weatherhill at freenet.co.uk
Wed Aug 6 08:12:14 IST 2008
Some are called "hulls".
Eddie Climo wrote:
> On 5 Aug 2008, at 17:14, Penny Squire wrote:
>> . . . Both Jynnji-ryn and Yeynji-ryn are unlikely as both engine
>> houses and ice-houses hadn't been around very long before Cornish
>> died out as a community language.
> That appears not to be the case.
> Indeede, 'yeynji' means a 'cold house' rather than necessarily an
> 'ice house'. 'Yeyn' means cool, cold or chill, and underground cold
> houses have been in widespread use for thousands of years (as have
> ice houses proper).
> According to Wikipedia, an ice house has been excavated in northwest
> Iraq, which dates back to 1700BC, and similar sites have been found
> in many ancient cultures, including the Chinese, Greeks, Romans and
> Persians, and going back into prehistory.
> While some surviving sites of this kind in Britain are associated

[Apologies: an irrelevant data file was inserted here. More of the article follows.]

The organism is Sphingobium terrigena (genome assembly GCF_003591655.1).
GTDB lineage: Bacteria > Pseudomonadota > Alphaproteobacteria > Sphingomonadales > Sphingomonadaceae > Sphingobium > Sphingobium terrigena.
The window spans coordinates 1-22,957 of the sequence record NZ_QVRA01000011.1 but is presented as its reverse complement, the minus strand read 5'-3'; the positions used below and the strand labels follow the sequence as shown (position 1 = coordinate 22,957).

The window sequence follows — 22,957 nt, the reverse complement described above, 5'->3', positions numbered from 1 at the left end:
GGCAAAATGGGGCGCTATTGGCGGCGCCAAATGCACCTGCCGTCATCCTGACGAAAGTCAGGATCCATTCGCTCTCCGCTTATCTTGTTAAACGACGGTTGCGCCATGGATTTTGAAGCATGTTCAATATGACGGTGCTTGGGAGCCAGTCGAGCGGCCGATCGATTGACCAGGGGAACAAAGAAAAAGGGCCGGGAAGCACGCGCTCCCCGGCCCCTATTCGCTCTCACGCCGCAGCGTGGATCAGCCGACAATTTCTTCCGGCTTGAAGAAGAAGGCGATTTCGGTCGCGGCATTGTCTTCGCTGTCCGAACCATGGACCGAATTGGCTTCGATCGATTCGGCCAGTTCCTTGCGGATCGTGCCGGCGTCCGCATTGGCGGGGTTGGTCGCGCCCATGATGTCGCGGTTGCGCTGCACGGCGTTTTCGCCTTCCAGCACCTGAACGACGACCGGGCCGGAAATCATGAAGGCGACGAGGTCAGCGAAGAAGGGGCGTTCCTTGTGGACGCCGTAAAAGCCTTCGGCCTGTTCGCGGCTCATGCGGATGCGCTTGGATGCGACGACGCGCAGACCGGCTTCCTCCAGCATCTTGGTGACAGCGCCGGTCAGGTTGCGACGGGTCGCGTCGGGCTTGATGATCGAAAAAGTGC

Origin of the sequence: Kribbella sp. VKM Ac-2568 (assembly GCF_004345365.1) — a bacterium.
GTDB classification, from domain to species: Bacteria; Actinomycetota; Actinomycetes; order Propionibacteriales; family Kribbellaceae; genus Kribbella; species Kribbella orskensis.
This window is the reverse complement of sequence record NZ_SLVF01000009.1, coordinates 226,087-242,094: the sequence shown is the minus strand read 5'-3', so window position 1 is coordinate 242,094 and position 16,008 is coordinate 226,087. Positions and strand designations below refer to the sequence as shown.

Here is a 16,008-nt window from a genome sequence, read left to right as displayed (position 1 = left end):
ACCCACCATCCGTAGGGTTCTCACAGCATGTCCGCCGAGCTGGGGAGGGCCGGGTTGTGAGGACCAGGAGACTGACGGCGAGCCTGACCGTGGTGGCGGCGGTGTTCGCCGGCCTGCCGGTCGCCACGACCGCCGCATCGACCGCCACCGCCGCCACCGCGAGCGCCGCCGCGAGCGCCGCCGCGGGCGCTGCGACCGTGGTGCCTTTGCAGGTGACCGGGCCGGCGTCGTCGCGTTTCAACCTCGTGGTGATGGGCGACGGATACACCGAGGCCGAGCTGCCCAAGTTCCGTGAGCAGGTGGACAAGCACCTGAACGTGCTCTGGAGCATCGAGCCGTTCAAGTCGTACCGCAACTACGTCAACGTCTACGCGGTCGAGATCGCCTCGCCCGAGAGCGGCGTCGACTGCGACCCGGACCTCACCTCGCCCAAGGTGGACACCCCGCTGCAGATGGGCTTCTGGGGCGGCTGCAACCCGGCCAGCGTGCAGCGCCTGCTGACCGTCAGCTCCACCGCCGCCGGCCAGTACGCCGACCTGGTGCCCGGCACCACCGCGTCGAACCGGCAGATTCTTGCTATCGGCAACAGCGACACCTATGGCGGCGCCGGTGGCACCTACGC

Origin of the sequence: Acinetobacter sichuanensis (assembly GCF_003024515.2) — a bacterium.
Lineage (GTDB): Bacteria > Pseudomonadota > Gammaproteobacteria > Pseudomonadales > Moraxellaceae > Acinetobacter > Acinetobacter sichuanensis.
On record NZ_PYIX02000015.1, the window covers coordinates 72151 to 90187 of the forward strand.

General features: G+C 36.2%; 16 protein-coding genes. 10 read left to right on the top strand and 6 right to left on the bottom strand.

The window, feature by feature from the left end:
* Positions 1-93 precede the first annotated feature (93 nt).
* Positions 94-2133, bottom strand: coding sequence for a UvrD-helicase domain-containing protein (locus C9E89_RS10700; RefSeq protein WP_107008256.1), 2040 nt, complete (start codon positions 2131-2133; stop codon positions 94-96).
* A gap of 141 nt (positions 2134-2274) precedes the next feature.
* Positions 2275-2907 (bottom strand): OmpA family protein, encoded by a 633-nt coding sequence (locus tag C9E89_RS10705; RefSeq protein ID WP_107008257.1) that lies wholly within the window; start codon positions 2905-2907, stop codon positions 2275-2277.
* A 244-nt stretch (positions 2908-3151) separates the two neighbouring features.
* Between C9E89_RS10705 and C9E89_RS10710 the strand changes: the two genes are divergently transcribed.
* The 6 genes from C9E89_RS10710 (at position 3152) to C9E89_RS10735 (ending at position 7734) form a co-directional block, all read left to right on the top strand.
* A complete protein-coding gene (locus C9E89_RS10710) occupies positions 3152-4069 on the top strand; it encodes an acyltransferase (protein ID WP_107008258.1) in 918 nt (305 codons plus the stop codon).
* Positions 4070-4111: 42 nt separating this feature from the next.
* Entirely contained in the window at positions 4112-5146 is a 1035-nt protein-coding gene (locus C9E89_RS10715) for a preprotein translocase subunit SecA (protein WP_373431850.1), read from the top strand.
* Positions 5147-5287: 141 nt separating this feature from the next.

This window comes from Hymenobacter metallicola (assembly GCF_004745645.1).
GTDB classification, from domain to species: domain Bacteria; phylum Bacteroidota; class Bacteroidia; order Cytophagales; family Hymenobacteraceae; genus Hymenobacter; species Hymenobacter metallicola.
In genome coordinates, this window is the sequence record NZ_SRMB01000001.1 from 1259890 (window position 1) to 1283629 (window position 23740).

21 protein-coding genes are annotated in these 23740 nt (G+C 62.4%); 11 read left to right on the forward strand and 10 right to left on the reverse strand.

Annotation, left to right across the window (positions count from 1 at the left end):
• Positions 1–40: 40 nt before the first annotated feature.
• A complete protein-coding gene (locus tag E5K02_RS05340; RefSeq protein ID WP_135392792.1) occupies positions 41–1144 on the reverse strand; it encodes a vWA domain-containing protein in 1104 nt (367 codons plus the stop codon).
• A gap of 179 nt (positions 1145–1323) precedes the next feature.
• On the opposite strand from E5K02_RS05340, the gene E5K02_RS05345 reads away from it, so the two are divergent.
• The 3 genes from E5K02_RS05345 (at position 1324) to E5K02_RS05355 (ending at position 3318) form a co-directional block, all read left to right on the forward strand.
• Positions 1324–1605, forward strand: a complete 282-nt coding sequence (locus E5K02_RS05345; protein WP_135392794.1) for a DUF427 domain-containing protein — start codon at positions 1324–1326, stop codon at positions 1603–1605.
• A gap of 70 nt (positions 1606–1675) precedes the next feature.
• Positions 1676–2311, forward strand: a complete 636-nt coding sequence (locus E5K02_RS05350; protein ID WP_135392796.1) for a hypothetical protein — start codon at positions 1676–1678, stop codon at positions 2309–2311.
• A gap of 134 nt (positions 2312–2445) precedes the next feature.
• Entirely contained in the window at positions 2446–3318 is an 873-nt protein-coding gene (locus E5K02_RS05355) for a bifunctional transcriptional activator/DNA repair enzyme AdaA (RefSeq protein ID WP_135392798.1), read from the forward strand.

> with the aristocracy, the technology involved can be quite
> rudimentary, well within the reach of ordinary country dwellers,
> requiring nothing more than a covered hole in the ground, lined with
> insulating material. Snow or ice may be harvested locally and stored
> in the hole in winter, and this keeps the cold house chilled
> throughout the year. Alternatively, they have been kept cool with a
> flow of cool stream or lake water, sometimes aided by an evaporative
> system to draw out extra heat.
> No need for expensive imports of Scandinavian ice.
> p.s. I saw a TV documentary some years ago, about the excavation of
> one of these in Cornwall. What's annoying me is that I can't remember
> either where it was, or even what this structure was called in Cornwall.
> Any ideas anyone?
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